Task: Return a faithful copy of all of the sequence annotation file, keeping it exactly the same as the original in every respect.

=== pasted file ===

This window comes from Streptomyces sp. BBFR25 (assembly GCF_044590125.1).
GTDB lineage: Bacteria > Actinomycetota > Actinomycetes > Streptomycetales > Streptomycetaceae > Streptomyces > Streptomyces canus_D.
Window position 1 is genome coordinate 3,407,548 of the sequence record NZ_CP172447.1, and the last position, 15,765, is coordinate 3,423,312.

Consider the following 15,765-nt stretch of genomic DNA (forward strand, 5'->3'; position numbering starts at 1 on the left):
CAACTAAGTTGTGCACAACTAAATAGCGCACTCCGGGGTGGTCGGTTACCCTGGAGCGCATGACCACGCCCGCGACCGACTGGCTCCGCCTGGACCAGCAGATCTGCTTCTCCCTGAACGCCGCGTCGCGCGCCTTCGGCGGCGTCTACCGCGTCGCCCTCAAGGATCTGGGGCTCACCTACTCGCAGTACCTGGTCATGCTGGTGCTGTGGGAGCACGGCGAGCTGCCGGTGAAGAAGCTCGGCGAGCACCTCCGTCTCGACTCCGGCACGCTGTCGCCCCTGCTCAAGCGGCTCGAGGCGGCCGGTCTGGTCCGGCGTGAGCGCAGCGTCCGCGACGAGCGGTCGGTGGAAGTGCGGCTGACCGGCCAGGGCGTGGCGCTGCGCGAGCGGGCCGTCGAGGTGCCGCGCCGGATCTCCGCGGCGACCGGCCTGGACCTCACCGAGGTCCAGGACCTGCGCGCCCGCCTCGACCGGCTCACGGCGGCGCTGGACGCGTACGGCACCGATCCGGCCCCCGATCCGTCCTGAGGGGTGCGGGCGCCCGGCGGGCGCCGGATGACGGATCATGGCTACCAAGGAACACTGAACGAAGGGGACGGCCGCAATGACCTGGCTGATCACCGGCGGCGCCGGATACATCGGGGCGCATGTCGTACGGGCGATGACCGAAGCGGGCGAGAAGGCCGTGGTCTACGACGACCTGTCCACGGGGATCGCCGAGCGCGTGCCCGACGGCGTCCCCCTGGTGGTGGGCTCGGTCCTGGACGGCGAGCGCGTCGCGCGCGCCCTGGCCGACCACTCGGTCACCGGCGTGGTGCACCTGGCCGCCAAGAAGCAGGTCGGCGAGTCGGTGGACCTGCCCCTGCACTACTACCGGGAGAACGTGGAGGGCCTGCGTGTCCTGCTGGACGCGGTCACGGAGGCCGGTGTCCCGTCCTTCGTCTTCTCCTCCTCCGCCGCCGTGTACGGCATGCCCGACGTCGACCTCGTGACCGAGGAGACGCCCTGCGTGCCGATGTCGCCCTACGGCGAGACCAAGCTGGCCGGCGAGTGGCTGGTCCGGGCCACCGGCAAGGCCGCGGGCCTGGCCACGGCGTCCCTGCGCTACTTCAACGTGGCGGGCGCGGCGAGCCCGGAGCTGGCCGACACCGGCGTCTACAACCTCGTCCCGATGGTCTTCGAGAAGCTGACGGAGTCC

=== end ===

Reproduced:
This window comes from Streptomyces sp. BBFR25 (assembly GCF_044590125.1).
GTDB lineage: Bacteria > Actinomycetota > Actinomycetes > Streptomycetales > Streptomycetaceae > Streptomyces > Streptomyces canus_D.
Window position 1 is genome coordinate 3,407,548 of the sequence record NZ_CP172447.1, and the last position, 15,765, is coordinate 3,423,312.

Consider the following 15,765-nt stretch of genomic DNA (forward strand, 5'->3'; position numbering starts at 1 on the left):
CAACTAAGTTGTGCACAACTAAATAGCGCACTCCGGGGTGGTCGGTTACCCTGGAGCGCATGACCACGCCCGCGACCGACTGGCTCCGCCTGGACCAGCAGATCTGCTTCTCCCTGAACGCCGCGTCGCGCGCCTTCGGCGGCGTCTACCGCGTCGCCCTCAAGGATCTGGGGCTCACCTACTCGCAGTACCTGGTCATGCTGGTGCTGTGGGAGCACGGCGAGCTGCCGGTGAAGAAGCTCGGCGAGCACCTCCGTCTCGACTCCGGCACGCTGTCGCCCCTGCTCAAGCGGCTCGAGGCGGCCGGTCTGGTCCGGCGTGAGCGCAGCGTCCGCGACGAGCGGTCGGTGGAAGTGCGGCTGACCGGCCAGGGCGTGGCGCTGCGCGAGCGGGCCGTCGAGGTGCCGCGCCGGATCTCCGCGGCGACCGGCCTGGACCTCACCGAGGTCCAGGACCTGCGCGCCCGCCTCGACCGGCTCACGGCGGCGCTGGACGCGTACGGCACCGATCCGGCCCCCGATCCGTCCTGAGGGGTGCGGGCGCCCGGCGGGCGCCGGATGACGGATCATGGCTACCAAGGAACACTGAACGAAGGGGACGGCCGCAATGACCTGGCTGATCACCGGCGGCGCCGGATACATCGGGGCGCATGTCGTACGGGCGATGACCGAAGCGGGCGAGAAGGCCGTGGTCTACGACGACCTGTCCACGGGGATCGCCGAGCGCGTGCCCGACGGCGTCCCCCTGGTGGTGGGCTCGGTCCTGGACGGCGAGCGCGTCGCGCGCGCCCTGGCCGACCACTCGGTCACCGGCGTGGTGCACCTGGCCGCCAAGAAGCAGGTCGGCGAGTCGGTGGACCTGCCCCTGCACTACTACCGGGAGAACGTGGAGGGCCTGCGTGTCCTGCTGGACGCGGTCACGGAGGCCGGTGTCCCGTCCTTCGTCTTCTCCTCCTCCGCCGCCGTGTACGGCATGCCCGACGTCGACCTCGTGACCGAGGAGACGCCCTGCGTGCCGATGTCGCCCTACGGCGAGACCAAGCTGGCCGGCGAGTGGCTGGTCCGGGCCACCGGCAAGGCCGCGGGCCTGGCCACGGCGTCCCTGCGCTACTTCAACGTGGCGGGCGCGGCGAGCCCGGAGCTGGCCGACACCGGCGTCTACAACCTCGTCCCGATGGTCTTCGAGAAGCTGACGGAGTCC